A Personal Encounter with Racism; Remarks by Fr. William Guri, C.Ss.R.

I am a Redemptorist Priest from Zimbabwe, studying at Loyola University MD, living with the Redemptorist community, and assisting with ministry at St Mary’s Church in Annapolis, MD.

Last year, on the 13th of May, I was taking a walk in the Carroll gardens behind the rectory where I live. I noticed a couple in wedding dress having their pictures taken by the waterfront in the Carroll gardens. I deliberately stayed in the opposite end of the gardens, by the Redemptorist Cemetery, to avoid interrupting the photography session. As I paced up and down between the open gate to the Carroll House and the cemetery, a gentleman, a white man in his forties, who I do not know approached me. I did not recognize this man as a parishioner at St Mary’s and I have never seen him again.

He spoke to me quite rudely asking me what I was doing in these gardens. I responded with calmness. He continued to ask me harshly what I thought I was doing in the gardens. He asked me how I had found my way in here and demanded that I should leave immediately. He insisted that I should leave at once because he needed to close and lock the gate. He also told me that I should not be in the gardens since this was private property and especially that there was a private wedding photography session going on and my presence was not welcome or wanted.

Then I asked him if he knew who I was. He did not know who I was, he did not care who I was, all he wanted was for me to leave the premises immediately. So, I, very calmly again, told him that I was a priest and a resident in the rectory on these grounds. He was obviously shocked by this revelation and his demeanor immediately changed from the initial hostility to an effected friendliness. I asked him: “What were you going to do, to call the police on me or simply to draw and shoot at me? Is this how you treat people like me?” He quickly left before I could establish his name and whether or not he was a local parishioner.

I was left wondering what he thought I might have done wrong. Did he see me posing any threat to the young couple having their wedding pictures taken? Did he perhaps think that I could have hurt and violated the young couple, raping the bride, beating up the groom, taking away their property, and even ending their lives? I wondered that if my black presence was such a threat in a private garden area, how much of a threat is my blackness perceived by one like this man on the sanctuary while I am celebrating the Eucharist? What could have happened if I had not said that I was a priest living and working here? From that day on I have become aware that there could be someone in the crowd who is feeling threatened by my black presence and could act upon this fear without giving me a warning or a chance to save myself.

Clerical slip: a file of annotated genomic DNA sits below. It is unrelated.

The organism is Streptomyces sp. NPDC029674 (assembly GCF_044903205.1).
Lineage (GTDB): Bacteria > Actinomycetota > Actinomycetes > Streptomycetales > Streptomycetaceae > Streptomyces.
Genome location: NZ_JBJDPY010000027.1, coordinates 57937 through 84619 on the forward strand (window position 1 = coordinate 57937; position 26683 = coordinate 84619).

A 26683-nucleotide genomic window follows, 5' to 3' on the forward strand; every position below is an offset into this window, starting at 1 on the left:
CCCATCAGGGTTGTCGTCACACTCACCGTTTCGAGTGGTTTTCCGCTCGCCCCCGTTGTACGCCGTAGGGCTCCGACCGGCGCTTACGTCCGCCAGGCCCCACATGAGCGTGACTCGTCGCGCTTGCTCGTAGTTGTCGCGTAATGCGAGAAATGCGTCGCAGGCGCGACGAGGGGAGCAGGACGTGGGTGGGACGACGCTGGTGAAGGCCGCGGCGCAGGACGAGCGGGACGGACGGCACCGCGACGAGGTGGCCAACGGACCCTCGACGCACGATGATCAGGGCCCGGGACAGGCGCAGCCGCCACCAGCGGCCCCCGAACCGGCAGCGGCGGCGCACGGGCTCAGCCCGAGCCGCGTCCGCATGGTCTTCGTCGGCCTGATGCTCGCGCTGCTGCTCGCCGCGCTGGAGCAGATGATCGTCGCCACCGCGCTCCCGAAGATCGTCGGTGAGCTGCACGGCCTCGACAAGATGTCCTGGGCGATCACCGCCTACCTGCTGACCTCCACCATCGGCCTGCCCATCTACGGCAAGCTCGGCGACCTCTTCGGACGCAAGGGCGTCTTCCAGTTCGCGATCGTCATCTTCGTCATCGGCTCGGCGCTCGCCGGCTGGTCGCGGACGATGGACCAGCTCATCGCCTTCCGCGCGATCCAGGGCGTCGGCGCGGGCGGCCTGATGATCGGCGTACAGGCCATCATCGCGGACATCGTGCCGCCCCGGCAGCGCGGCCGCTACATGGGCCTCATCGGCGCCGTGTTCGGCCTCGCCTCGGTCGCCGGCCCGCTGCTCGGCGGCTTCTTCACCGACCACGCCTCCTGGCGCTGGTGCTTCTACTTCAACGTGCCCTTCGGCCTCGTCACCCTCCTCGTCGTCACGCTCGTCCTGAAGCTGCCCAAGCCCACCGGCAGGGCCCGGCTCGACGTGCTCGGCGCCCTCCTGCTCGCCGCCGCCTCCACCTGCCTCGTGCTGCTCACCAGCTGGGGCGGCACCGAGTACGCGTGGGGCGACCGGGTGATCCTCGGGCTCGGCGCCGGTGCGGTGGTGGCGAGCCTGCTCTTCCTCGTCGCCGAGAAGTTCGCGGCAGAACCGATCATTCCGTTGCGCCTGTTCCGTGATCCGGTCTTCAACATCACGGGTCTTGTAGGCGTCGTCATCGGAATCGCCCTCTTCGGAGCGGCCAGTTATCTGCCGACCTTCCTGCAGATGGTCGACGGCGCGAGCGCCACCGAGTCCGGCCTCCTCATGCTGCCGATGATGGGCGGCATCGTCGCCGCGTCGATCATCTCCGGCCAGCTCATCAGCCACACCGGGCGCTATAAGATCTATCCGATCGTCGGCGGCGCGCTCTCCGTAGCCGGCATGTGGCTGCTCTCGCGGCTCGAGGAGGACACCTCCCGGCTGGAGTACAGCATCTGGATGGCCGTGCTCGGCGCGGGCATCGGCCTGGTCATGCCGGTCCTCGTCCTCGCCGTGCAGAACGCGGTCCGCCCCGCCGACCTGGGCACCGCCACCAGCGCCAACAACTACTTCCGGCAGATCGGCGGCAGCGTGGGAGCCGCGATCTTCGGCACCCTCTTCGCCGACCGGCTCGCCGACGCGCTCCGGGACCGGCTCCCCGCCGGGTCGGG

I am an international student at Loyola University Maryland, and my student visa is in good order, and I have not violated my legal status. I am in the US with the full blessing of the Redemptorist Provincial Superior of the Baltimore Province and I am incorporated in the community and mission of the Redemptorists in Annapolis. I am a Roman Catholic Priest in good standing with the Archdiocese of Harare, Zimbabwe, and I have received the requisite faculties to exercise my priestly ministry in the Archdiocese of Baltimore. The fact that this incident happened in the backyard of the rectory where I am rightfully domiciled ecclesiastically and civilly, awakened me to the reality that there are some people to whom I can never be good enough for the simple reason of being black.

Fr. William Guri, C. Ss. R. is a priest in residence at St. Mary’s Parish, Annapolis.

Archdiocese of Baltimore